This past Saturday, Senator Orrin Hatch passed away at the age of 88. His 42 year tenure in the U.S. Senate was the longest of any Republican. He, along with Congressman Henry Waxman (D), authored what became to be known as the Hatch-Waxman Act. He died in his home in Utah.
Humble Roots and Senate Career
Orrin Hatch was born during the Great Depression and one of nine children of a steelworker. He overcame poverty to become a lawyer and U.S. Senator. By all accounts, he was respected by his fellow members of Congress and the many Presidents that served during his tenure, representing Utah in the Senate from 1977-2019. He was a gentleman politician who worked with both political parties and an effective legislator and Committee Chair.
His Most Important Legislation
While the news accounts of Senator Hatch’s passing focus on his positions on certain issues, they fail to mention what I think is his most important lasting legislative legacy: the Hatch-Waxman Act. He co-authored this legislation which had a profound and lasting impact on the pharmaceutical industry. As I describe in my ParagraphFour Book:
“But nobody calls it the “Drug Price Competition and Patent Term Restoration Act.” Instead, they refer to its two original sponsors: Senator Orrin Hatch and Congressman Henry Waxman—the Hatch-Waxman Act. …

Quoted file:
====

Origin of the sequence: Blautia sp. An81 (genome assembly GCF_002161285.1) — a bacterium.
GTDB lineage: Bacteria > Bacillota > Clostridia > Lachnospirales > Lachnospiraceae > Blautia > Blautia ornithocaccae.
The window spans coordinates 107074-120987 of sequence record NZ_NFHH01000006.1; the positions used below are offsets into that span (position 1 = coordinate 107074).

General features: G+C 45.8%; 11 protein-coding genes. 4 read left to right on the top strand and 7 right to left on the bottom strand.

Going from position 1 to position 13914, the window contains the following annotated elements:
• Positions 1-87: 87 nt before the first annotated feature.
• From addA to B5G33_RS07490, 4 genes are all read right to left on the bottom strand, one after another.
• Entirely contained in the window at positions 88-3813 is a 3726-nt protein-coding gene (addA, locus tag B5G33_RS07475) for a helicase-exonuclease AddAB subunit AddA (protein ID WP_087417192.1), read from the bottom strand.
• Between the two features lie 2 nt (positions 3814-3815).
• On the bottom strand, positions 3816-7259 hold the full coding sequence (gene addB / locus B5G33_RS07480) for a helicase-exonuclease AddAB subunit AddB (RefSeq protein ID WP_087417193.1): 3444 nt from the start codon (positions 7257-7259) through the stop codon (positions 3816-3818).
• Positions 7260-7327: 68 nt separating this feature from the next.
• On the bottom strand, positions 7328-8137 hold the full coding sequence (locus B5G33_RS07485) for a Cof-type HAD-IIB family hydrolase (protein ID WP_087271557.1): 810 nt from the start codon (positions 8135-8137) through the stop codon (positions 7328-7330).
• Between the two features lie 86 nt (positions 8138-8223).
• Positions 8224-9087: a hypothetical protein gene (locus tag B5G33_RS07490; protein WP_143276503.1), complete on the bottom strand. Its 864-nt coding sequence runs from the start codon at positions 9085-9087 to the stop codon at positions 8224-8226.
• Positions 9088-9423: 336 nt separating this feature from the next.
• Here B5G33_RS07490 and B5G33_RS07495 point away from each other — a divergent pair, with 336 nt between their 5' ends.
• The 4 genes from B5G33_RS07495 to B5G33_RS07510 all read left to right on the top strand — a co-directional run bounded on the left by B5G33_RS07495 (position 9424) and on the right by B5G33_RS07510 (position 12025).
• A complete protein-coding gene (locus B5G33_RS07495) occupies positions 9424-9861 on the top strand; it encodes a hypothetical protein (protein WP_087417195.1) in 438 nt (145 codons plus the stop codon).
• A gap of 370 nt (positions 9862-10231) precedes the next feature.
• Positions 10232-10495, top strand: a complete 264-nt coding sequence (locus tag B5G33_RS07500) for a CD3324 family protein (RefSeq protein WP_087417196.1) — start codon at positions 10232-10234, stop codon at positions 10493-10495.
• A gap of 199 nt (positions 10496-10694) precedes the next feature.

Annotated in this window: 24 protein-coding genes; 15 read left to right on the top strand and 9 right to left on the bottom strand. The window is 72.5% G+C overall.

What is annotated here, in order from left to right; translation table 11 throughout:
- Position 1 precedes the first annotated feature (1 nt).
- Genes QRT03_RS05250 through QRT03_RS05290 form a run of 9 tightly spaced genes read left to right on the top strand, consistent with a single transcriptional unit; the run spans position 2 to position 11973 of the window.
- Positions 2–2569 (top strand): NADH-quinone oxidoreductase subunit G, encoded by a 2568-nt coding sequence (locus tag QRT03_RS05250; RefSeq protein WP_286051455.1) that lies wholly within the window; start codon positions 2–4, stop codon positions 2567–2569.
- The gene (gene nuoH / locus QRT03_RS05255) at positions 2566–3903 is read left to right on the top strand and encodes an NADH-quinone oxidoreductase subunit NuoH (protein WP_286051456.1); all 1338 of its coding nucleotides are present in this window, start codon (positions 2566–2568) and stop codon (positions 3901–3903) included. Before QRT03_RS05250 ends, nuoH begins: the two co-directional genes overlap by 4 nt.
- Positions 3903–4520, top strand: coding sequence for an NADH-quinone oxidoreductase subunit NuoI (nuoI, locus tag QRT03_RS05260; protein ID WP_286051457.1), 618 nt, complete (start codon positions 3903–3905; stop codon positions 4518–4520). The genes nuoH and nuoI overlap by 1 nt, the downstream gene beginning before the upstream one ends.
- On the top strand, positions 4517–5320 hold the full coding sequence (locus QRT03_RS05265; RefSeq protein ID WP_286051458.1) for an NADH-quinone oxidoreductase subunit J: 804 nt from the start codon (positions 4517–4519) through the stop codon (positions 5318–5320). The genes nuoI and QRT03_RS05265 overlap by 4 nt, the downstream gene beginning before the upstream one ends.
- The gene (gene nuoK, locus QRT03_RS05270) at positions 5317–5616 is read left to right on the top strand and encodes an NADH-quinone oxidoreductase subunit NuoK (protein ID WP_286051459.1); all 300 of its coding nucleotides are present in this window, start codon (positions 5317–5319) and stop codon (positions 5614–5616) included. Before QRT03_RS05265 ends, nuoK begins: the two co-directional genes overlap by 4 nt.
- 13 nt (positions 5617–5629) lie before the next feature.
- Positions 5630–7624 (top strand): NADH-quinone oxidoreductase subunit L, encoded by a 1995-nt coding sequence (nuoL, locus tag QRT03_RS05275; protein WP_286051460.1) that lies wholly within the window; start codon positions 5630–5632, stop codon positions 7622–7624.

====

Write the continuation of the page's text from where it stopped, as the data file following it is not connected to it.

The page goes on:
These two lawmakers did everyone a solid favor. The system they created for drug approval—particularly generic drug approval—works well and has stood the test of time. While it has been tweaked and improved over the years by other amendments and FDA regulations, it is essentially the same as it was back in 1984.
The Act set up a system for drug approvals, and it covered the interactions between the legal and regulatory rules governing pharmaceutical products and patent law. Patent law is administered by a separate government agency, the U.S. Patent and Trademark Office (USPTO). The Act connected patents with drugs which, of course, are patented and need to wind through the approval process with the U.S. Food and Drug Administration (FDA). The Act devised an ingenious scheme for drug approvals.”
Our Thoughts and Prayers
Of course, ParagraphFour.com has a special connection to the Hatch-Waxman Act. I would like to express our thoughts and prayers to his family.